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How Corey Brewer’s Hard Work in NBA Began on the Farm

Corey Brewer spoke with Basketball Insiders about how working with his father on a farm taught him to work hard and led to his success in the NBA.



The days began around seven in the morning and lasted until the weather on the tobacco farm became too warm. The hours were long, the humidity was stifling and the job was challenging.

This backdrop set the stage for Corey Brewer’s discipline and appreciation of hard work that has led to a 12-year NBA career and recent resurgence with the Philadelphia 76ers.

“I grew up farming tobacco, soybeans and corn in Portland, Tennessee,” Brewer told Basketball Insiders. “The best city in the world.”

Brewer’s father, Ellis “Pee Wee” Brewer, owned a tobacco farm, where Brewer’s responsibilities varied from day to day.

“[I did] whatever my dad told me to do,” Brewer said. “I had to drive a tractor sometimes. I had to pick up tobacco sticks sometimes, I’d have to chop it up, I’d have to cut tobacco, whatever.”

Growing up, most of the work was done for free. Spending time with his father was enough compensation. As he got older, he was paid for his tasks on the farm.

“Five dollars an hour,” the 32-year-old Brewer said. “That’s a lot of money back then.”

Brewer’s father also ran a trash pickup business in Portland. Brewer accompanied him whenever he had a day off from school. He recalled sitting in the front seat with his father as they drove along the route and also jumping on piles of trash when they got too high.

“I’ve seen a lot of maggots in my life,” Brewer said.

The tone in Brewer’s voice is one of happiness, not exasperation, when he recounts the to-dos given to him by his father. The look on his face never breaks from a smile, the pure joy of these memories emanating through his expression.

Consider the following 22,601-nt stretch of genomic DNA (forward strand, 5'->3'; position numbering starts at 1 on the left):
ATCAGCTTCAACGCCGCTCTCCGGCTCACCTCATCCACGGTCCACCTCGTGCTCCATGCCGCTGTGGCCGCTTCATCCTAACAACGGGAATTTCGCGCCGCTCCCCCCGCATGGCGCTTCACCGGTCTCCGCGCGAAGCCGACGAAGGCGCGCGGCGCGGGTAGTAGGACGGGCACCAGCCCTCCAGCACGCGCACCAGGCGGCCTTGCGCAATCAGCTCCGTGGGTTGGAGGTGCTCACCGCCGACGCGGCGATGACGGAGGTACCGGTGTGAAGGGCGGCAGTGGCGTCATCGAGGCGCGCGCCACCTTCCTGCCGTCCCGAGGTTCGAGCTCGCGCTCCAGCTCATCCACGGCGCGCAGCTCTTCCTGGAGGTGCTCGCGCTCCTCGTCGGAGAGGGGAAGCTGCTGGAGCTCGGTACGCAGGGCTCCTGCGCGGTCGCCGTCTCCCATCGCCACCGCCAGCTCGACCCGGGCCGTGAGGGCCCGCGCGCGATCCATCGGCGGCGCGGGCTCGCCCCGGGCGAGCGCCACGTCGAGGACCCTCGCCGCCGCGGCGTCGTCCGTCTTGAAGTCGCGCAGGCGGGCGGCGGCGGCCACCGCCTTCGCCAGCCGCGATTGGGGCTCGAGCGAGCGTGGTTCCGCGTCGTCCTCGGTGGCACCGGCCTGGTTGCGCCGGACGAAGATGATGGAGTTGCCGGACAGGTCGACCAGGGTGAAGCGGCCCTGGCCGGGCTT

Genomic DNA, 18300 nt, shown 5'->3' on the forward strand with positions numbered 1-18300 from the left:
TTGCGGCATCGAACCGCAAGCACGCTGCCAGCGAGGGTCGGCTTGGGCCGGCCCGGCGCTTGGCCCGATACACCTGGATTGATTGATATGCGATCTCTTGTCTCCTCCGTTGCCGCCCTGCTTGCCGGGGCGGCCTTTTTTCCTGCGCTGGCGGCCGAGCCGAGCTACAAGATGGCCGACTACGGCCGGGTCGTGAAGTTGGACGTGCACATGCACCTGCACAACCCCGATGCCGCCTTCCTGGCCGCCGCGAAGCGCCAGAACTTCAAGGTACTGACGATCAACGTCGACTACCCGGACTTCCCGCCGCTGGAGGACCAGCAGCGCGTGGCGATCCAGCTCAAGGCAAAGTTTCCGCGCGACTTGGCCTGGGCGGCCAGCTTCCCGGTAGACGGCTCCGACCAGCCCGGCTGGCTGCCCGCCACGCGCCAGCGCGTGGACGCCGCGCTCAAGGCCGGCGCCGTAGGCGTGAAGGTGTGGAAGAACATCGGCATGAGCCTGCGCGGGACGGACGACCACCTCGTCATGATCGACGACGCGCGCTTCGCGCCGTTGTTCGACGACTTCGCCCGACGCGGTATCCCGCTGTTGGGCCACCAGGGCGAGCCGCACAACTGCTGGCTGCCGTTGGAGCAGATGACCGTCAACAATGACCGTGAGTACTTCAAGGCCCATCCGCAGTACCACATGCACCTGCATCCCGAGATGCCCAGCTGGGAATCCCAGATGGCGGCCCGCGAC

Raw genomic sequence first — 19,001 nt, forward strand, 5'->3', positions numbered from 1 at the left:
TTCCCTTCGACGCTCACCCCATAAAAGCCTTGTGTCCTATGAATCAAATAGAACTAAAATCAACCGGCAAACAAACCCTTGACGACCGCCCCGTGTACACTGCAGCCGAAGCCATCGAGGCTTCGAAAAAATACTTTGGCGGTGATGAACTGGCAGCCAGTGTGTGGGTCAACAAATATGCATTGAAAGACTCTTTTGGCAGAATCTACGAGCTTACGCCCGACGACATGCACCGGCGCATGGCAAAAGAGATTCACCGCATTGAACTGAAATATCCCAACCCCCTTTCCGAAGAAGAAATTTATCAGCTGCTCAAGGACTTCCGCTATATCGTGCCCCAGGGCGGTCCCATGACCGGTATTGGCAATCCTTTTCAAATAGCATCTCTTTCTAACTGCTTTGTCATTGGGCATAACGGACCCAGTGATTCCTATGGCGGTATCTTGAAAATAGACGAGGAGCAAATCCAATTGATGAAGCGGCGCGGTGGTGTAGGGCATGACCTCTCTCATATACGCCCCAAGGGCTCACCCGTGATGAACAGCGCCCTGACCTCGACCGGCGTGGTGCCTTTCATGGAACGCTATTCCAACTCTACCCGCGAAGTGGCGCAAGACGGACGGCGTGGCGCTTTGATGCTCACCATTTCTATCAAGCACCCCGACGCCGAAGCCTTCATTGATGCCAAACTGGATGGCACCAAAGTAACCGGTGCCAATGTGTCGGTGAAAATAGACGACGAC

“I love my dad, so just getting to be around my dad I would do whatever,” Brewer said. “I wasn’t into sports like that. I was a daddy’s boy.”

Brewer, as time went on, did get into sports. He became the seventh pick in the 2007 NBA Draft and won a championship with the Dallas Mavericks in 2011. But when the 2018-19 season began, Brewer was without a team. Opportunities presented themselves, but Brewer found himself playing superheroes with his children while his peers were reaching the halfway point of the season.

He was also staying ready.

Brewer trained at Rice University in Houston. He focused on his conditioning with lots of movement and cardio, running specifically, as well as keeping up with his basketball work. Even if the phones weren’t always ringing, “you never know when you’re going to get a call,” he said.

The Sixers reached out for a group workout in January at their training complex in Camden, New Jersey. They were looking to add depth to their bench and had a set criteria in mind. Brewer, as head coach Brett Brown described it, checked off the boxes. The first was high character.

“I think it’s crucial that as we grow our team and we have different personalities at different stages of their career, that we need solid coming into the locker room,” Brown said. “We want to play defense, we want to guard always and he could do that. A really close third was, can he make a shot. It was tick, tick, tick in that order.”

The Sixers signed Brewer to a 10-day contract on January 15. He logged eight minutes that night in his debut and was a DNP the next two games. Brewer then was thrown right into the mix on January 21 when Brown gave him the nod to start in place of an injured Jimmy Butler. His assignment: defend his former teammate and reigning MVP James Harden.